Monday, September 5, 2011


Recently BirdLife Botswana member, Mike Soroczynski from Francistown contacted me to report significant numbers of hornbills being killed on the road between Dukwi and Kutamagore - he travels this stretch regularly on his way between Francistown and Mowana Copper Mine were he works. He writes "Its quite distressing to see the numbers killed. They seem to congregate at the roadside gravel verges only in the dry season - and coincidentally pror to the breeding season. I wonder what could be attracting them to such precarious areas? Seeds? Termites? Other insects? The gravel itself for egg production? Has anyone else reported such behaviour and fatalities?"
My wife, who is a long-distance cyclist, has reported the same high bird mortalities over a much wider area - she has cycled between Maun and Shakawe, Maun and Kasane, the Trans-Kalahari Highway and other routes and readily notices dead birds due to the (relatively) slow speed at which she cycles. In addition to hornbills, she has seen many Lilac-breasted Rollers, and various owls and nightjars, and a few years ago, large numbers of Barn Swallows following an early cold spell at the end of summer. She has also reported numerous snakes being killed, notably Puff Adders, and often Porcupines, Brown Hyaenas, Aardwolf and Bat-eared Foxes.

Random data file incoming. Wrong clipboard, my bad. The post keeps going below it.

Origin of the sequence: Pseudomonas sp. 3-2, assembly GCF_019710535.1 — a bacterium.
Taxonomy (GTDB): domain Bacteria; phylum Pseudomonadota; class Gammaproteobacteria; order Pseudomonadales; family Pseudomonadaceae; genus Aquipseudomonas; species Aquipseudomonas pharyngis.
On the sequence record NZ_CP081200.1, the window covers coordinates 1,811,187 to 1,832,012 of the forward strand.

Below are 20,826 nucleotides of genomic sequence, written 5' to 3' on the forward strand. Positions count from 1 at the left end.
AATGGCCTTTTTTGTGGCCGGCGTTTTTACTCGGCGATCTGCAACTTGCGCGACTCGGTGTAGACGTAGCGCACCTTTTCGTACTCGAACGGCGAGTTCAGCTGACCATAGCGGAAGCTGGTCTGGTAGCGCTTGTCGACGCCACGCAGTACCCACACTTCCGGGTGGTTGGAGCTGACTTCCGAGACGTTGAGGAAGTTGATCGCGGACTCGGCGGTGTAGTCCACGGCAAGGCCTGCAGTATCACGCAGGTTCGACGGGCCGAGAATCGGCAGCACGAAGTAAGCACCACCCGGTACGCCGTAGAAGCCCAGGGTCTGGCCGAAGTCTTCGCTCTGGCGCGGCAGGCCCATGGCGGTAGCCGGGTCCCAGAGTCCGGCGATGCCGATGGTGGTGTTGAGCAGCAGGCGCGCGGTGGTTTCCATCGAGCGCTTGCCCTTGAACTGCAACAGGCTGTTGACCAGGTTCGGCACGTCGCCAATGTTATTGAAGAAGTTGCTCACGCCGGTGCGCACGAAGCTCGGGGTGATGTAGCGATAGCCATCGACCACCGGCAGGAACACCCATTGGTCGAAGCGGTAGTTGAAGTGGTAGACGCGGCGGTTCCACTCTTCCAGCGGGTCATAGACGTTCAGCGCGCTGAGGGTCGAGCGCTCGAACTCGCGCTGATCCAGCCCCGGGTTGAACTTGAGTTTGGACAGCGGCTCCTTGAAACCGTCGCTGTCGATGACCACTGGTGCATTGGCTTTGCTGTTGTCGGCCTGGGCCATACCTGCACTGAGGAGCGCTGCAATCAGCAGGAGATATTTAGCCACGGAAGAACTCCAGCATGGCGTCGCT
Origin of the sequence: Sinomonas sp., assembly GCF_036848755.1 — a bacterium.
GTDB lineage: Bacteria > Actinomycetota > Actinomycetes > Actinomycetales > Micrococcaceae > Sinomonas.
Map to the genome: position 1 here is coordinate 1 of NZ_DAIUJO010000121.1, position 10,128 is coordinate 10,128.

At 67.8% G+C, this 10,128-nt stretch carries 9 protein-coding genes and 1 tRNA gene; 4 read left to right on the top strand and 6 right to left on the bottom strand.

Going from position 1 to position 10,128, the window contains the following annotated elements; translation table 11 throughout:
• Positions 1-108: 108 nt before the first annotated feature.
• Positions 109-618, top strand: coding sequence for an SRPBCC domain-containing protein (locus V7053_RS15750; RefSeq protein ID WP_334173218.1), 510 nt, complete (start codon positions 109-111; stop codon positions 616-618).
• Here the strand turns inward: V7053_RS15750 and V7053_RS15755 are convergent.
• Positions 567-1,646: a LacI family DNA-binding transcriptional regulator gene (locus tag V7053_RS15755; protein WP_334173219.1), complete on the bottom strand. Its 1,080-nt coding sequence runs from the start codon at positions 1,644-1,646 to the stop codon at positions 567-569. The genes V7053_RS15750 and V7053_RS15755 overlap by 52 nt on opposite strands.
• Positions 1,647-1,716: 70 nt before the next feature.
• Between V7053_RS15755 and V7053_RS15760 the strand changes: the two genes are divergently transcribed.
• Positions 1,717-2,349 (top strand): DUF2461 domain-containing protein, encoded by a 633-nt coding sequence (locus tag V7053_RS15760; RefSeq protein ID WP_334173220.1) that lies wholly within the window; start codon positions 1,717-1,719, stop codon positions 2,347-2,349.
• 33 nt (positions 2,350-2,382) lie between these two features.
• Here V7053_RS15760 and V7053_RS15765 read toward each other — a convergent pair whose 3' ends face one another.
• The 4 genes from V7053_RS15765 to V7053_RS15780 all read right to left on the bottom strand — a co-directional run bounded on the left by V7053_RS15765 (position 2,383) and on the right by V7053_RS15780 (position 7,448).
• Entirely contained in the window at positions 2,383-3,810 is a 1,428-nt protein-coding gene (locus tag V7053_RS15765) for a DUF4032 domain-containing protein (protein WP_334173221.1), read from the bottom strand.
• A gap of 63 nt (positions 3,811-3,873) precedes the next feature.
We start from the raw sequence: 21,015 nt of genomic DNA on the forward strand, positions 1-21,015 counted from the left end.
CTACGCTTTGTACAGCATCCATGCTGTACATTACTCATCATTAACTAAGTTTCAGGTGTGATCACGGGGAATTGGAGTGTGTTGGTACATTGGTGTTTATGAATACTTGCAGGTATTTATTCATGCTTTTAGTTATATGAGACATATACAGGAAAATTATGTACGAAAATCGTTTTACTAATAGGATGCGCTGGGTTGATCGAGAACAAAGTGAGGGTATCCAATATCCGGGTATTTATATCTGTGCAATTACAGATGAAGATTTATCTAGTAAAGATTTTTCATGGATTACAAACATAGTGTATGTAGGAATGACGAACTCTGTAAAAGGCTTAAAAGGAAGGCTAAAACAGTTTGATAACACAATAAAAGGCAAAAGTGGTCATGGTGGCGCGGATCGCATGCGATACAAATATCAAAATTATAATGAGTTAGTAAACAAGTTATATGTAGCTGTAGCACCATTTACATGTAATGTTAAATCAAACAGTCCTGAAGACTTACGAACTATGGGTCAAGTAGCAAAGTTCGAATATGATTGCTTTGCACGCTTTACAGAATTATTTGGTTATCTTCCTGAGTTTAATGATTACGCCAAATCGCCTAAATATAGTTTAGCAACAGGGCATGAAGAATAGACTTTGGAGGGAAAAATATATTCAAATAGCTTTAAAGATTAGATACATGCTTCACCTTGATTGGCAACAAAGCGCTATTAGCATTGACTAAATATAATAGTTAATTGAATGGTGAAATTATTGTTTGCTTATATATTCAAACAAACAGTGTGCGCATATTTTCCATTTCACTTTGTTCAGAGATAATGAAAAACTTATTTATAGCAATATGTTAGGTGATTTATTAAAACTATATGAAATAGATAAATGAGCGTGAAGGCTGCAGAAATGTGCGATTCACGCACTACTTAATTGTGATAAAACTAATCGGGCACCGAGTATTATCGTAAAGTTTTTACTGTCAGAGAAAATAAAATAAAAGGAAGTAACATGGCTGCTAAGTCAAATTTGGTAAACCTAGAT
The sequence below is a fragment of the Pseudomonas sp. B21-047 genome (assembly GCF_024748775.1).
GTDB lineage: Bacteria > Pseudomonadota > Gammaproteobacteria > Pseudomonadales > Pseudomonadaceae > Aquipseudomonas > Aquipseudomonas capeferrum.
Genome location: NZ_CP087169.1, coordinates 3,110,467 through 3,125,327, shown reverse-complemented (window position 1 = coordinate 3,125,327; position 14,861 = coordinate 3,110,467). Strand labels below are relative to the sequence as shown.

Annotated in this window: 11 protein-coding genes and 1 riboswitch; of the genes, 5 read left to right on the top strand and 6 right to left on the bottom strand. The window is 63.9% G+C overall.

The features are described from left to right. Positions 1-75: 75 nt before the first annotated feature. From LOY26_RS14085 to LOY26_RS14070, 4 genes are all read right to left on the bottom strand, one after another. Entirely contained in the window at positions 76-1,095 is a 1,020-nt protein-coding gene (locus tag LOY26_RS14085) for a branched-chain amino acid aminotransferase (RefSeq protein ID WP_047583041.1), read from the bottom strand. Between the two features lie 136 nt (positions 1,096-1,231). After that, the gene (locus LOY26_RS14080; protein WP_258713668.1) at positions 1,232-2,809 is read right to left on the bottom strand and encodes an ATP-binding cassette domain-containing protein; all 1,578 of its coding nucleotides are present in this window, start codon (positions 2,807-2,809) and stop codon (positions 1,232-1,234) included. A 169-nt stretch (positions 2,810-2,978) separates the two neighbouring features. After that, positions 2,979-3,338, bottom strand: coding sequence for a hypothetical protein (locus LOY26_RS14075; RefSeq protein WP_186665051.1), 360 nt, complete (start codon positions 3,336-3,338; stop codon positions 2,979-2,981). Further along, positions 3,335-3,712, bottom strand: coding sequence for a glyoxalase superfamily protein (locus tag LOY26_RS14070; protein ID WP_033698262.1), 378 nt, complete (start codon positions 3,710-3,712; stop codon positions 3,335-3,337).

This Lappet-faced Vulture was killed during the breeding season, and probably had a chick on the nest which would also have died.

It is not known whether the effect of these mortalities on wildlife is sustainable, or whether it is depressing some populations. The latter is likely to be the case with globally threatened birds such as the Bateleur, and White-backed and Lappet-faced vultures, where numbers may already be low and/or declining due to a variety of threats. These birds sometimes scavenge along national roads and are susceptible to collisions with vehicles.
A beautiful chestnut-backed male Bateleur killed near Nata.

All sensible drivers in Botswana avoid driving at night due to the high probability of hitting a cow or donkey; we also need to take special care when driving during the day. Apart from the impact of roadkill on globally threatened birds and other animals, the impact of a 6kg vulture smashing through your windscreen will not do your vehicle much good either.It's in everybody'y interest to drive carefully . . .

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